Britons will have to pay €7 (£6.30) every three years to travel to EU countries, as a consequence of Brexit.
The European Commission has confirmed that while UK travellers will not need a visa, they will need to apply for and buy another document.
It is called an ETIAS (European Travel Information and Authorisation System) and although not launched yet, is expected to come into force in 2021.
The travel requirement is not just for the UK but for many non-EU countries.
What is the ETIAS?
Citizens of EU countries - which currently includes British people - are able to travel anywhere in the EU.
But anyone from a non-EU country has to apply for a visa - unless they are from a special list of 61 countries, which also includes the US, Japan and Australia.
Nationals from these 61 countries can travel within the EU's Schengen zone - the area where people can travel without border checks - for up to 90 days without a visa.
However, because of the migrant crisis and security concerns over terrorism, the EU has decided to bring in more controls over the countries on this special list.
So it is introducing the ETIAS - an electronic application form - which is Europe's version of the United States' $14 ESTA, although as the EU Commission points out, it is "way cheaper".
It is not a visa but a travel requirement for anyone on that list of 61 non-EU countries who are coming to the EU for business, tourism, medical or transit-related reasons for up to 90 days.
The EU says the ETIAS system will "to strengthen security checks on those persons who travel visa-free to the EU".
What will UK travellers to the EU have to do?
Under the Brexit deal, EU citizens and UK nationals will continue to be able to travel freely with a passport or identity card until the end of the transition period in 2020.
After this period ends, the European Commission has offered visa-free travel for UK nationals coming to the EU for a short stay, as long as the UK offers the same in return.
But although they do not need a visa, UK nationals will need an ETIAS - deal or no deal.
The form - which the EU describes as a "necessary and small procedural step" - will take no more than 10 minutes and anyone between the ages of 18 and 70 must pay the fee, the EU says.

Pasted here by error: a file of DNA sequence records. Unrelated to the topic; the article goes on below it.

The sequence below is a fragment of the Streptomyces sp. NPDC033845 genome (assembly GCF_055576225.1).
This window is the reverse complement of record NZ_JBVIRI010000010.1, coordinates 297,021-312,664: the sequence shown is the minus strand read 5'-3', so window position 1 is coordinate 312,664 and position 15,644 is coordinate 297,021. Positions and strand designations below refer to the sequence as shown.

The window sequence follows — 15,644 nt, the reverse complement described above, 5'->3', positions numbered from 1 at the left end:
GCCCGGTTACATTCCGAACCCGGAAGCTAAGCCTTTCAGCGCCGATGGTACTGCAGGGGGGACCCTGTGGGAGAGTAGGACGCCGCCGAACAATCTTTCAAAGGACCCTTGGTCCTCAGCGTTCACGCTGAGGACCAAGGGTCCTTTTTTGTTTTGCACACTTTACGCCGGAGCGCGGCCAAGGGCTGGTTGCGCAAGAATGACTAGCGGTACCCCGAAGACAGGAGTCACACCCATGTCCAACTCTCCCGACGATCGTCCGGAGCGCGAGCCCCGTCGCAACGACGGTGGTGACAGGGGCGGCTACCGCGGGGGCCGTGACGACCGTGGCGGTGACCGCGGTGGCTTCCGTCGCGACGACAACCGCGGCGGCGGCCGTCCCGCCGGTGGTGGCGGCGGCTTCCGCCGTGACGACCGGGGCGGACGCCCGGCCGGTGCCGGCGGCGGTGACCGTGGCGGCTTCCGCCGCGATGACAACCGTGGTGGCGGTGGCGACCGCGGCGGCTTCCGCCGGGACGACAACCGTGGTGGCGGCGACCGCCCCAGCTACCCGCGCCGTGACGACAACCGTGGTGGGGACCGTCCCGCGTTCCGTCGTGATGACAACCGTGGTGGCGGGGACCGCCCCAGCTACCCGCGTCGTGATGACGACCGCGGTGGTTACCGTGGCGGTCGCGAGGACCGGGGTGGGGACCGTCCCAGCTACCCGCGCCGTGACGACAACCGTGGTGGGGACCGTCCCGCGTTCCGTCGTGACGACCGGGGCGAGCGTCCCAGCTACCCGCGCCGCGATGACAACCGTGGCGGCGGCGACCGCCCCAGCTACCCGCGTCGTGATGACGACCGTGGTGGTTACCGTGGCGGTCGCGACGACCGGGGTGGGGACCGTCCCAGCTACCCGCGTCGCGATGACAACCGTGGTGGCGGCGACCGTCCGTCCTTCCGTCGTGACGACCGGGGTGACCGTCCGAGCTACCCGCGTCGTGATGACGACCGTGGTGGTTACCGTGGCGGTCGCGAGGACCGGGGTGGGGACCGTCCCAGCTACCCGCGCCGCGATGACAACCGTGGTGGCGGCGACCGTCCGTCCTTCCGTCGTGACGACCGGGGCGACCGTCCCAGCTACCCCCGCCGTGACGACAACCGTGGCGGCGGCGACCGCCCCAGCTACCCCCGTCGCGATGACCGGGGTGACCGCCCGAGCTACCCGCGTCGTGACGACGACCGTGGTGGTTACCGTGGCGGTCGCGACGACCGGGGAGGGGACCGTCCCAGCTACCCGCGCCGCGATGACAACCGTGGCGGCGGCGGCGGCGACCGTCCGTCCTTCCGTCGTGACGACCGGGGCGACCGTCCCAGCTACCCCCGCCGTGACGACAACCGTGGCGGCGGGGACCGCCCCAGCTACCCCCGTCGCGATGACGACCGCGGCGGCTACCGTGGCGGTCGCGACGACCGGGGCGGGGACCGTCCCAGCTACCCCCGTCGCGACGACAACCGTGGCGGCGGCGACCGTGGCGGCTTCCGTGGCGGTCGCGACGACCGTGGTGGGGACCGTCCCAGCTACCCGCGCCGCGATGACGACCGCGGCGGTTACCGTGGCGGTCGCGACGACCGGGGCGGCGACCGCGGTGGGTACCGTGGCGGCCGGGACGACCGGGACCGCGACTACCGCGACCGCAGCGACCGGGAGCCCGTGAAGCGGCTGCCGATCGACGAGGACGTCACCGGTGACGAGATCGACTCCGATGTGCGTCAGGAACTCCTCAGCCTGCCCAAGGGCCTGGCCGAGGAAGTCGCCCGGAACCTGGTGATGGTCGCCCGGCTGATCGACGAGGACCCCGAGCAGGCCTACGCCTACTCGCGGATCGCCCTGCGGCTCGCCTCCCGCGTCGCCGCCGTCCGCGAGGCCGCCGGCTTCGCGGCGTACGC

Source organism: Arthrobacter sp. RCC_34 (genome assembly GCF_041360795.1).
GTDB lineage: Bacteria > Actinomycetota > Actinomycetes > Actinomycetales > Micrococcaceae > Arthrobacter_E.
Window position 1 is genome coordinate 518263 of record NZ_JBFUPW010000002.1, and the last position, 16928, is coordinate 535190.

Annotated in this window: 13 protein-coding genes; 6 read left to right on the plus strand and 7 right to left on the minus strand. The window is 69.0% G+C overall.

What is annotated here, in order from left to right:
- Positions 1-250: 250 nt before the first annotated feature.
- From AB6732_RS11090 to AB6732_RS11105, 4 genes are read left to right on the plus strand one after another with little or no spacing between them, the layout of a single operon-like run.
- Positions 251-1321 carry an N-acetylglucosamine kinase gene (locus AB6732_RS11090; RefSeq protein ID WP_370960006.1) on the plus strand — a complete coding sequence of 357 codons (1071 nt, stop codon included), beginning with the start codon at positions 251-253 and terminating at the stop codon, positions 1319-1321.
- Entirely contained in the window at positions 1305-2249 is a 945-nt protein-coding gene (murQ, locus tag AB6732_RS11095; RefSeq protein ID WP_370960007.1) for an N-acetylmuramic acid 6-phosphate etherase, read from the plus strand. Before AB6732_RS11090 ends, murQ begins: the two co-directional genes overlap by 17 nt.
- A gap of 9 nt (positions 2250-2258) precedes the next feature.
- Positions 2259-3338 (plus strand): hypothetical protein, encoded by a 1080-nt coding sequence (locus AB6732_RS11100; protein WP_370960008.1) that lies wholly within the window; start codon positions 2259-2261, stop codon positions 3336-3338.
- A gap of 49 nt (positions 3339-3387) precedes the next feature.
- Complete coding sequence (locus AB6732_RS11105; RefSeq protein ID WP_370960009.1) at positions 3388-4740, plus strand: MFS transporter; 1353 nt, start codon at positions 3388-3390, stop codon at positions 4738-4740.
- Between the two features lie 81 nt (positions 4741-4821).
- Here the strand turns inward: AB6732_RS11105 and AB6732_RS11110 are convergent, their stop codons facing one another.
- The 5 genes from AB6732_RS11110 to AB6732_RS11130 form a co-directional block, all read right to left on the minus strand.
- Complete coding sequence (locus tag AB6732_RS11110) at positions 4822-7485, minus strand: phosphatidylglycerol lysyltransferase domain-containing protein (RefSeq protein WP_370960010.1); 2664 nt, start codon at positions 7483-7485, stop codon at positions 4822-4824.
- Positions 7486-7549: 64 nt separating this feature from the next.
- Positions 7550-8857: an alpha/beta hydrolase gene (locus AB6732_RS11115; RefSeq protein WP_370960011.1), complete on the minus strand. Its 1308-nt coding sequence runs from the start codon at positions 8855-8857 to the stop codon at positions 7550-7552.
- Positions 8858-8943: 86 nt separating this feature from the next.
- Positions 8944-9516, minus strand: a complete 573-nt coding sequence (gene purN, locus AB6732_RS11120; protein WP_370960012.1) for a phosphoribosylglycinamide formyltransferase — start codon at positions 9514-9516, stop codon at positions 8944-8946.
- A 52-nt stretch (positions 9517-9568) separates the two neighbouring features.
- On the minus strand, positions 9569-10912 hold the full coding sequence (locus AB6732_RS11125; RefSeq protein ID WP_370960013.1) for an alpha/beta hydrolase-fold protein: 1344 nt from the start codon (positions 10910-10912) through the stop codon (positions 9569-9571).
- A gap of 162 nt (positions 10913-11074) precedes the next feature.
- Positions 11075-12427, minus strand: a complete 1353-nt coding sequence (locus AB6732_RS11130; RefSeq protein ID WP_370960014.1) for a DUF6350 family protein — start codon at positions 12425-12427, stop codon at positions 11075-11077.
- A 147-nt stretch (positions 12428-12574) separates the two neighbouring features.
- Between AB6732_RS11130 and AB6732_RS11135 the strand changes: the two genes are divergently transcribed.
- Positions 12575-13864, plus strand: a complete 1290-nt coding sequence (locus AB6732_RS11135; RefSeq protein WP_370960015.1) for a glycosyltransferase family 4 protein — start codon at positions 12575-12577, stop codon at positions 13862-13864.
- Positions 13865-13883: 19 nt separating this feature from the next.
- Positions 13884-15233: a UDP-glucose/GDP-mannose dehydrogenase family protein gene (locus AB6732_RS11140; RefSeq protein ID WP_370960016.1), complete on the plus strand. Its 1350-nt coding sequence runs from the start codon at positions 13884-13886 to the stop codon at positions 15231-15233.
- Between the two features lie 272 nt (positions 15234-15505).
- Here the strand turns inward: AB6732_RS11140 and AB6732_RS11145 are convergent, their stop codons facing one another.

The details needed for the application form will include passport information as well as background questions about criminal records or medical conditions.
Most people will find out if their application has been successful within minutes, the EU says, with more than 95% of applications approved automatically.
Applications can also be denied or take up to four weeks to process.
If successful, the ETIAS will last for three years and allow an unlimited number of entries. The document will be checked by border guards when crossing the EU border.
It is not known what rules will apply to EU tourists coming to the UK, but according to the EU and UK's political declaration, both sides will aim to provide "visa-free travel for short-term visits".
The European Commission previously said the EU's offer of visa-free travel to the UK was "entirely conditional upon the UK also granting reciprocal and non-discriminatory visa-free travel for all EU member states".
The proposal - which will come into force on 29 March 2019 when the UK leaves the EU in the event of a no-deal Brexit - must be adopted by the EU Parliament and European Council before it can come into force.
The UK already grants visa-free travel to nationals from 56 countries - ranging from the United States to the Maldives - allowing people to stay for a maximum of six months. But they are not allowed to work, study or settle.
The news could also lead to a renewed surge in applications for Irish passports by British citizens.
Citizens of the Republic of Ireland, an EU member state, will retain visa-free travel benefits after Brexit, no matter the outcome of the UK's negotiations with the EU.
UK residents are entitled to an Irish passport if their parents or grandparents were born in Ireland, while most Northern Ireland citizens are entitled to an Irish passport if they wish.
Earlier in 2018, it was reported that Irish passport applications by UK citizens were booming.